So many dichotomies surface in Presley's life. He dove into karate, a physical discipline, but was an undisciplined, sloppy figure at the end of his life. He detested street drugs but famously became addicted to prescription pills. He demanded loyalty but was a relentless philanderer — subordinates went out to the line of fans at the International/Hilton, or along the beach in Hawaii, to find "the pick of the litter." He had a terrible temper, shooting inanimate objects (TVs and chandeliers included) and even punching West in the face once. But when it came time to distribute bad news, such as firing Memphis Mafians Sonny and Red West and Dave Hebler — Elvis' father, Vernon, made the call because Elvis shied from that level of confrontation.
Much of our conversations centered on what would have happened to Elvis had he lived to today to celebrate his 75th birthday. West brought up the film "Lonely Street," in which Jay Mohr plays a private investigator assigned to protect one "Mr. Aaron," who is in fact a comeback-plotting Elvis Presley.
Making Elvis at 75
Elvis is played by Robert Patrick, who in real life looks nothing like Elvis, but during an arduous daily process his face was reconstructed to resemble an elderly Elvis. West talked of the clip, which accompanies the blog, of what Elvis would have looked like. I love it. Maybe this is how an old Elvis Presley can be remembered, if only ...
More on 'Elvis: What Happened?'
That's the title of the warts-and-all Elvis book written by the West and Dave Hebler, with the help of Steve Dunleavy, that was released just weeks before Presley died. An uncovered piece of information during the reporting of the Weekly story was that Lieberman wrote the first three chapters, which were turned back because they were too kind to the subject. Presley was said to be deeply hurt by the book, which was made public just 10 days before he died.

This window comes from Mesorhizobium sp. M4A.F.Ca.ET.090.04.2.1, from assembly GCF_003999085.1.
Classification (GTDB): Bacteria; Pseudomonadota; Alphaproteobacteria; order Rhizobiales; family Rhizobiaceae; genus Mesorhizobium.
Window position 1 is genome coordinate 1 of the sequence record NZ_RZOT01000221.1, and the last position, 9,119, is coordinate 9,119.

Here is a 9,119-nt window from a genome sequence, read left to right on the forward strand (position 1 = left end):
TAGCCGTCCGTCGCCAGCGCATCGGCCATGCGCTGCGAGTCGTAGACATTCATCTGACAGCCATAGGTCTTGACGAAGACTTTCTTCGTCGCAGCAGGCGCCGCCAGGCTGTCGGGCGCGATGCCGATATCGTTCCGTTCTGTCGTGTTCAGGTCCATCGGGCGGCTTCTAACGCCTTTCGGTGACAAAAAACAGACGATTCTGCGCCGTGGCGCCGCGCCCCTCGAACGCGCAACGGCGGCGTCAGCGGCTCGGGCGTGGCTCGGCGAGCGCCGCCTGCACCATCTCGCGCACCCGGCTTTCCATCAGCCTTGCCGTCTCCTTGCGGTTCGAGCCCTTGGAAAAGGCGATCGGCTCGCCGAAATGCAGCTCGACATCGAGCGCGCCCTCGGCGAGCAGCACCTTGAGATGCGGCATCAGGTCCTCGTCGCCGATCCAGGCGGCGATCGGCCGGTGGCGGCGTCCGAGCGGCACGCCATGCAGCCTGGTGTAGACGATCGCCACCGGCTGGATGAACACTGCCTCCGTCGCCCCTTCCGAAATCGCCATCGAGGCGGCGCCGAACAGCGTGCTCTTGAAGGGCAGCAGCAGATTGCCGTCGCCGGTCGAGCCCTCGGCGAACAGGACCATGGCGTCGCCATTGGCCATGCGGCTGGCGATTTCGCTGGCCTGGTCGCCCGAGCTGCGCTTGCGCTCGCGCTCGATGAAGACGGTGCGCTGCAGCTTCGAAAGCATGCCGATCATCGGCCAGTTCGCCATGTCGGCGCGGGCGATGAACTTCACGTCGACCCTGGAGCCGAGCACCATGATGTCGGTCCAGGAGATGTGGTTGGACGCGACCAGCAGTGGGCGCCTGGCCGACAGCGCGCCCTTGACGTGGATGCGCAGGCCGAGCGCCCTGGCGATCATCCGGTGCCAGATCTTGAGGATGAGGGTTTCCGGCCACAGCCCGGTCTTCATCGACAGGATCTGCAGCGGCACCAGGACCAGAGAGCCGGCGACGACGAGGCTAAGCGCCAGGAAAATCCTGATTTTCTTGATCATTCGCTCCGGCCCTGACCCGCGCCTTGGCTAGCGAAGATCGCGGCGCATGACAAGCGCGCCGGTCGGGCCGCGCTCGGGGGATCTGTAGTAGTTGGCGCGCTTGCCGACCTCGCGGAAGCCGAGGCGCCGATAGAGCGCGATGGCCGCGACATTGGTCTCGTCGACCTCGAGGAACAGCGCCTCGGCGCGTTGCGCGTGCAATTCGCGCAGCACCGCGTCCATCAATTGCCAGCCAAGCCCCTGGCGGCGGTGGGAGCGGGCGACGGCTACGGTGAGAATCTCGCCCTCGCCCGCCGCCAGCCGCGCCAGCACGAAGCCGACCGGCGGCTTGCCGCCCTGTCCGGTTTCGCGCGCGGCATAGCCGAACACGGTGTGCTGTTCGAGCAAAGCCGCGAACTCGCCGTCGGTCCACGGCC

Elvis birthday events
So, this morning I was invited by the crew at KTNV Channel 13 to talk about Presley, and who do I see — donning a remarkable gold-and-white, rhinestone-splattered jumpsuit, but Dennis Wise. Wise, who was doing a sample of his act, is among the longest-running Elvis impressionists in the country, dating to 1977, the year Elvis died. He's performing Saturday night at Santa Fe's Chrome Lounge (click here for the where, when and what-for on that show). Those in the Elvis Empire are fond of impressionists as long as they don't go wingnut and wear the jumpsuit to grocery store, and Wise is one of the good guys in that culture.
Tonight and Saturday at the Cannery — the original Cannery in North Las Vegas — Johnny Fortuno and the Stamps Quartet headline "Celebration of the King's Life. West, Shore, Cynthia Pepper from "Kissin' Cousins," and Darlene Tompkins from "Blue Hawaii" will be on hand, too. Expect Shore to uncork his "Are You Lonesome Tonight?" parody, featuring the lyric: "Are you lonesome tonight? Does your tummy feel tight? Do you take Mylanta all day? Does your memory stray? To that bright, sunny day, when you had all your teeth and gums." When he sings it, you laugh at the pure absurdity. Sammy's 82, and he's still nuts.
Follow John Katsilometes on Twitter at twitter.com/JohnnyKats.